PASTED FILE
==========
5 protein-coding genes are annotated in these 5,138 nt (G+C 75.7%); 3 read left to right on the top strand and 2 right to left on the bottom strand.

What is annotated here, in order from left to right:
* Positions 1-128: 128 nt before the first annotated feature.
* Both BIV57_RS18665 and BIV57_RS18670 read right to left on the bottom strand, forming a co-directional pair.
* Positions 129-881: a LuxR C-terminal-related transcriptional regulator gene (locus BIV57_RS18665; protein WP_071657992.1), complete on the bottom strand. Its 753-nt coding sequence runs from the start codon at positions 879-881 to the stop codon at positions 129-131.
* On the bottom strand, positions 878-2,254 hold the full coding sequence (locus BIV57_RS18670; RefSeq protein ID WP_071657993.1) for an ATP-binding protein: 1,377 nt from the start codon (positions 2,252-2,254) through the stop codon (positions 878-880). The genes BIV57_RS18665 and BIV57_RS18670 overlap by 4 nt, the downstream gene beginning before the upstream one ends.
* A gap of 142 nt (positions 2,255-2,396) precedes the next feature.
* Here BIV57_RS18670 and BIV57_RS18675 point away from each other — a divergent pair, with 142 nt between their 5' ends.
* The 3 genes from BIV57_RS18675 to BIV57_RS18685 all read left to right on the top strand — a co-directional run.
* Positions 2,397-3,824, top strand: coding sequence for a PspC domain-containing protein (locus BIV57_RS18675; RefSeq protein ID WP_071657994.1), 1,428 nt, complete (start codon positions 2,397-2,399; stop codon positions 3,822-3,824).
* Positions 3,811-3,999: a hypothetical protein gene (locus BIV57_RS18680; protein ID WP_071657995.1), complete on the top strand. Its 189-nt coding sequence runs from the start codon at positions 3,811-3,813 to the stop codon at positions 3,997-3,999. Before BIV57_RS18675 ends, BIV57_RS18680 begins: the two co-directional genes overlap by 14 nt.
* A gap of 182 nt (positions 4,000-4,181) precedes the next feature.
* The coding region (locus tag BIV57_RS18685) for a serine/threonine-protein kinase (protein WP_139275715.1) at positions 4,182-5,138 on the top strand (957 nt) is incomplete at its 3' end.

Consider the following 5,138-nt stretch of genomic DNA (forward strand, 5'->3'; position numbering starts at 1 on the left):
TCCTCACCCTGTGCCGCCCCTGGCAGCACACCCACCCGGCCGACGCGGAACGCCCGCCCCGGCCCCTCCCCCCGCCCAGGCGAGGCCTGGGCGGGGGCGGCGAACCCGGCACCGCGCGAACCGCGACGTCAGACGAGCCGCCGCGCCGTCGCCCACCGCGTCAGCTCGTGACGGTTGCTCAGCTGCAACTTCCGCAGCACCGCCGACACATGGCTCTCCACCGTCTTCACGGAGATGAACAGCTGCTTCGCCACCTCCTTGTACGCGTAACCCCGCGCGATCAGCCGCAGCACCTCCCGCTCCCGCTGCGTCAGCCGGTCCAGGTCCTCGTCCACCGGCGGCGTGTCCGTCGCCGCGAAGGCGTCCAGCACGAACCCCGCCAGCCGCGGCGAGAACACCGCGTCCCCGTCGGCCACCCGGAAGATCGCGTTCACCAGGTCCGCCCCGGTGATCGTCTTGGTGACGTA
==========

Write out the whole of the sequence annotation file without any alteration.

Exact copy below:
5 protein-coding genes are annotated in these 5,138 nt (G+C 75.7%); 3 read left to right on the top strand and 2 right to left on the bottom strand.

What is annotated here, in order from left to right:
* Positions 1-128: 128 nt before the first annotated feature.
* Both BIV57_RS18665 and BIV57_RS18670 read right to left on the bottom strand, forming a co-directional pair.
* Positions 129-881: a LuxR C-terminal-related transcriptional regulator gene (locus BIV57_RS18665; protein WP_071657992.1), complete on the bottom strand. Its 753-nt coding sequence runs from the start codon at positions 879-881 to the stop codon at positions 129-131.
* On the bottom strand, positions 878-2,254 hold the full coding sequence (locus BIV57_RS18670; RefSeq protein ID WP_071657993.1) for an ATP-binding protein: 1,377 nt from the start codon (positions 2,252-2,254) through the stop codon (positions 878-880). The genes BIV57_RS18665 and BIV57_RS18670 overlap by 4 nt, the downstream gene beginning before the upstream one ends.
* A gap of 142 nt (positions 2,255-2,396) precedes the next feature.
* Here BIV57_RS18670 and BIV57_RS18675 point away from each other — a divergent pair, with 142 nt between their 5' ends.
* The 3 genes from BIV57_RS18675 to BIV57_RS18685 all read left to right on the top strand — a co-directional run.
* Positions 2,397-3,824, top strand: coding sequence for a PspC domain-containing protein (locus BIV57_RS18675; RefSeq protein ID WP_071657994.1), 1,428 nt, complete (start codon positions 2,397-2,399; stop codon positions 3,822-3,824).
* Positions 3,811-3,999: a hypothetical protein gene (locus BIV57_RS18680; protein ID WP_071657995.1), complete on the top strand. Its 189-nt coding sequence runs from the start codon at positions 3,811-3,813 to the stop codon at positions 3,997-3,999. Before BIV57_RS18675 ends, BIV57_RS18680 begins: the two co-directional genes overlap by 14 nt.
* A gap of 182 nt (positions 4,000-4,181) precedes the next feature.
* The coding region (locus tag BIV57_RS18685) for a serine/threonine-protein kinase (protein WP_139275715.1) at positions 4,182-5,138 on the top strand (957 nt) is incomplete at its 3' end.

Consider the following 5,138-nt stretch of genomic DNA (forward strand, 5'->3'; position numbering starts at 1 on the left):
TCCTCACCCTGTGCCGCCCCTGGCAGCACACCCACCCGGCCGACGCGGAACGCCCGCCCCGGCCCCTCCCCCCGCCCAGGCGAGGCCTGGGCGGGGGCGGCGAACCCGGCACCGCGCGAACCGCGACGTCAGACGAGCCGCCGCGCCGTCGCCCACCGCGTCAGCTCGTGACGGTTGCTCAGCTGCAACTTCCGCAGCACCGCCGACACATGGCTCTCCACCGTCTTCACGGAGATGAACAGCTGCTTCGCCACCTCCTTGTACGCGTAACCCCGCGCGATCAGCCGCAGCACCTCCCGCTCCCGCTGCGTCAGCCGGTCCAGGTCCTCGTCCACCGGCGGCGTGTCCGTCGCCGCGAAGGCGTCCAGCACGAACCCCGCCAGCCGCGGCGAGAACACCGCGTCCCCGTCGGCCACCCGGAAGATCGCGTTCACCAGGTCCGCCCCGGTGATCGTCTTGGTGACGTA